The fading trauma of poetry

I loved all of my freshman creative writing class except for one section: poetry.

For the first week, I tried really, really hard to appreciate the poems we read and to remember the forms we talked about. But it was pure torture, and by the time I had to write 100 lines of poetry, I was desperate to get it over with as quickly as possible. Among the gems I composed were a free-verse poem about narwhals and a rondeau about the misery of finals week. Instant classics, I assure you.

This was not helped by that class where I was given twenty minutes to read and interpret five German poems and then present to the class. And two of the poems were Rilke, for heaven’s sake! I still can’t face Rilke without wanting to die.

But, Rilke aside, I have grown through the years to appreciate, even enjoy poetry beyond The Cremation of Sam McGee (although that remains a true favorite around the campfire). There are poems that are the perfect mixture of music and words, and those are the ones that have taken up residence in my heart and soul.

For example (with a few favorite linesโ€”click the title to read the whole poem):

The Day is Done (Longfellow)

Then read from the treasured volume
The poem of thy choice,
And lend to the rhyme of the poet
The beauty of thy voice.

And the night shall be filled with music
And the cares, that infest the day,
Shall fold their tents, like the Arabs,
And as silently steal away.

The House by the Side of the Road (Foss)

Let me live in my house by the side of the road,
Where the race of men go by-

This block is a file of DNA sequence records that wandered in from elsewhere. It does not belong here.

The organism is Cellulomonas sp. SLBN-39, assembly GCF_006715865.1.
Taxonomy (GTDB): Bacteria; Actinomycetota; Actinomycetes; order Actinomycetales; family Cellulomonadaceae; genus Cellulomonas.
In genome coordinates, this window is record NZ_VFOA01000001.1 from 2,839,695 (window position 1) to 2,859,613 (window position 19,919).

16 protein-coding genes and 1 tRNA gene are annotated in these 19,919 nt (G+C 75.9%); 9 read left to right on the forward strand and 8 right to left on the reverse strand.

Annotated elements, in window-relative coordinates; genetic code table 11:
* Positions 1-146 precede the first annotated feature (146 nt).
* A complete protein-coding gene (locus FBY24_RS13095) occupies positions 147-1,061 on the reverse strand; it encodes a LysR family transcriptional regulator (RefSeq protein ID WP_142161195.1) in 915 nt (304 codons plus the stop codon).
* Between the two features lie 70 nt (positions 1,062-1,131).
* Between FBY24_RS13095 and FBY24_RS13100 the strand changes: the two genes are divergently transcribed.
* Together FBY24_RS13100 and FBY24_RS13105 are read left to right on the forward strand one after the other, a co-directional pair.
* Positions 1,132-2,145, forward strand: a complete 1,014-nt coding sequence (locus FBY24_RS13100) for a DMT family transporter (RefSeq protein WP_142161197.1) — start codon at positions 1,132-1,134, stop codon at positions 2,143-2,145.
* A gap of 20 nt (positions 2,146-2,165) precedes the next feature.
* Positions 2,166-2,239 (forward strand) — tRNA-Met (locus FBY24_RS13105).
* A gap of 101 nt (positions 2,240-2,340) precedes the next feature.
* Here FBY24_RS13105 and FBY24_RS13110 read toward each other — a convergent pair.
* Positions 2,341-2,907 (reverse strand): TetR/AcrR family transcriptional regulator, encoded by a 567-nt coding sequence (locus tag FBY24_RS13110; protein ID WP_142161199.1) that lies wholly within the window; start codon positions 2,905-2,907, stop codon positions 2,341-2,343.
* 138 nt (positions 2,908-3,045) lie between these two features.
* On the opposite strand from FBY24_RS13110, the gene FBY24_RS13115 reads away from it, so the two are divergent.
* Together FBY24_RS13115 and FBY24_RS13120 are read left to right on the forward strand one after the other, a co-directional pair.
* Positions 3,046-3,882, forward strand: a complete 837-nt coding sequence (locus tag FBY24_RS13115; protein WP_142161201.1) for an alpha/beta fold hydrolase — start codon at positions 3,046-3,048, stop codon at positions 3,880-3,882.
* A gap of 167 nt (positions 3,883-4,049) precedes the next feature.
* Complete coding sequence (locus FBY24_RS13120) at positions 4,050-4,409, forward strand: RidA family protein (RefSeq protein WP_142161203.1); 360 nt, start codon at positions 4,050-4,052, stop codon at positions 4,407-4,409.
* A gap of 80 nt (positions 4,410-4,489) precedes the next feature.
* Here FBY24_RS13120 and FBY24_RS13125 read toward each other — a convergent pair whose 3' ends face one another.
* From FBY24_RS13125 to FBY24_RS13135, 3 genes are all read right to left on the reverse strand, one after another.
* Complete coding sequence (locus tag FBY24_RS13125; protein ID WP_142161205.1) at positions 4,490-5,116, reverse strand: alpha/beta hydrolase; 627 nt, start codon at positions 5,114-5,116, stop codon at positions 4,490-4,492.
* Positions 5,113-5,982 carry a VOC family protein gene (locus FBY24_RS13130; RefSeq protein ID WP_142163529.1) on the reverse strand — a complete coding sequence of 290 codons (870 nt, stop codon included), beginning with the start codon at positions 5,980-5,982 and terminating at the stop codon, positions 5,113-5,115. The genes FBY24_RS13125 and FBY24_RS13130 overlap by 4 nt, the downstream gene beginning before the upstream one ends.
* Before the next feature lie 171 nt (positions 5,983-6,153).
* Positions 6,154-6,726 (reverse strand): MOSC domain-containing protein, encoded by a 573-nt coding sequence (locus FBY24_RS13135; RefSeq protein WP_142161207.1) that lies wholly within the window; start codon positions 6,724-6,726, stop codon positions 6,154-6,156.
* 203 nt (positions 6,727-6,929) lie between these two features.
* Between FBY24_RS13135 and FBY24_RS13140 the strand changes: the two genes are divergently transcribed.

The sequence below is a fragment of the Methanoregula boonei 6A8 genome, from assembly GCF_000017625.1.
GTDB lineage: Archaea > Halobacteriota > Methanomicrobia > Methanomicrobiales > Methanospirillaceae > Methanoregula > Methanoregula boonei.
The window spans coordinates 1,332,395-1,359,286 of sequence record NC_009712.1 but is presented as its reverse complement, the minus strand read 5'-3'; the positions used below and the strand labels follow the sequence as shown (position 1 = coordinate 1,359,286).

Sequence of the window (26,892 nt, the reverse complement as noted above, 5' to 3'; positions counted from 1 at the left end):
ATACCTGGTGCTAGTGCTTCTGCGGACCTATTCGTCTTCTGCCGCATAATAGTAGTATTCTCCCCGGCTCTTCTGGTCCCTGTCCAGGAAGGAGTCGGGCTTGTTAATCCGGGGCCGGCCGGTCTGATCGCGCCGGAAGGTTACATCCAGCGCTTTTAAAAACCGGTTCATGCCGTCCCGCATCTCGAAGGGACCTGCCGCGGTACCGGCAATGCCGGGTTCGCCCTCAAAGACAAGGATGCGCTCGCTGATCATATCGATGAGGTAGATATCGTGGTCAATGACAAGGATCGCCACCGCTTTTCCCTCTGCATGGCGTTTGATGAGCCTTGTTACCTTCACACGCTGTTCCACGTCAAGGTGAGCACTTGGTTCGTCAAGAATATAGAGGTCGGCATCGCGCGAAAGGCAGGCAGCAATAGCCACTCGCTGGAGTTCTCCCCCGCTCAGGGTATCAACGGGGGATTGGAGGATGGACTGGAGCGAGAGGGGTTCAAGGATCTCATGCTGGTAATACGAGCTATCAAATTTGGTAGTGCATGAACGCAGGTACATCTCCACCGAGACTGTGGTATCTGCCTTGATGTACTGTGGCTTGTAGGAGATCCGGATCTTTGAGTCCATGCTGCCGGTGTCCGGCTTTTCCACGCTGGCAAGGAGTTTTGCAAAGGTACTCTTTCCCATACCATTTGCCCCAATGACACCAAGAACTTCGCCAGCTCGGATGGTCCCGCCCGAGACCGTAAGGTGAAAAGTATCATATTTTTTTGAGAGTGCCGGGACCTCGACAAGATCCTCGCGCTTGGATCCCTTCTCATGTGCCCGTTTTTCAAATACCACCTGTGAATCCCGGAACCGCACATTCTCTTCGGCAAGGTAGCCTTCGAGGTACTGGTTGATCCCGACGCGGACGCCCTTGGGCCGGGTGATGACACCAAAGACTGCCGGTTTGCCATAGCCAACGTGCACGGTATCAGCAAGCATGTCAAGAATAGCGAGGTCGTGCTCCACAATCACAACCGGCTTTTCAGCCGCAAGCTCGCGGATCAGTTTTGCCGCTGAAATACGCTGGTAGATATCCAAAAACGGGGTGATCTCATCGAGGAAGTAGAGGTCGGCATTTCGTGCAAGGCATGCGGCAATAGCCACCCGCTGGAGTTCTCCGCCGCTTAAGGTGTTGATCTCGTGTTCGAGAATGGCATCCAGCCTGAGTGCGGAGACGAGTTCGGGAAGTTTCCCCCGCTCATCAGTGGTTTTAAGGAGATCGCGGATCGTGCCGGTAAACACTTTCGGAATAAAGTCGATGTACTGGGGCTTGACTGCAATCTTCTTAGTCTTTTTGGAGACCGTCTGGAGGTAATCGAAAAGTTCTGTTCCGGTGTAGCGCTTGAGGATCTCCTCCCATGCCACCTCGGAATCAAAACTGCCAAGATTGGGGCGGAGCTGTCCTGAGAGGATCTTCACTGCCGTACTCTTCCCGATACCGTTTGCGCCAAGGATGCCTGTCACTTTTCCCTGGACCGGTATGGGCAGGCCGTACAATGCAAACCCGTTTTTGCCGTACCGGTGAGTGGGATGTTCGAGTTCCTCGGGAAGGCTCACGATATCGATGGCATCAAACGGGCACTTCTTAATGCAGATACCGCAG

They are good, they are bad, they are weak, they are strong,
Wise, foolish – so am I.
Then why should I sit in the scorner’s seat,
Or hurl the cynic’s ban?
Let me live in my house by the side of the road
And be a friend to man.

The Builders (Longfellow)

All are architects of Fate,
Working in these walls of Time;
Some with massive deeds and great,
Some with ornaments of rhyme.

Nothing useless is, or low;
Each thing in its place is best;
And what seems but idle show
Strengthens and supports the rest.

How do you feel about poetry? What are some of your favorites? Are you one of those daring souls who writes poetry?

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7 Comments

  1. I remember being tortured at school having to read Chaucer’s Canterbury tales – the untranslated Middle English – even being English myself this was a foreign language! ‘Speak up. Add humour!’ the teacher would yell at us. Add humour? To something written in an alien language? This is English Class not an Interpol training camp. And, yes, I was put off poetry, assuming everything was written in Cuniform.

    A few years ago I got a copy of 20th Cenury poetry from the library which had the likes of Maya Angelou, John Berryman, Philip Larkin and others. Needless to say I now LOVE poetry, even went back and patiently read Chaucer (even though it still gave me a migraine.) Poetry is therapy, internal expressions of external things. It has got me through some really difficult times, especially Angelou, Pablo Neruda and Percy Bysshe Shelley.

    And yes, I write it – or it writes me ๐Ÿ™‚

  2. I greatly appreciate poetry, but stink at writing it. Aside from the rinky-dink silly poems in my books, I’m a horrific poet.
    But narwhals!! I’d love to read that poem someday.
    My favorite poet is Rudyard Kipling, and, of course, I love Shakespeare’s sonnets.
    I’m not a big fan of modern poetry. I can’t help it… I like rhyming stuff!

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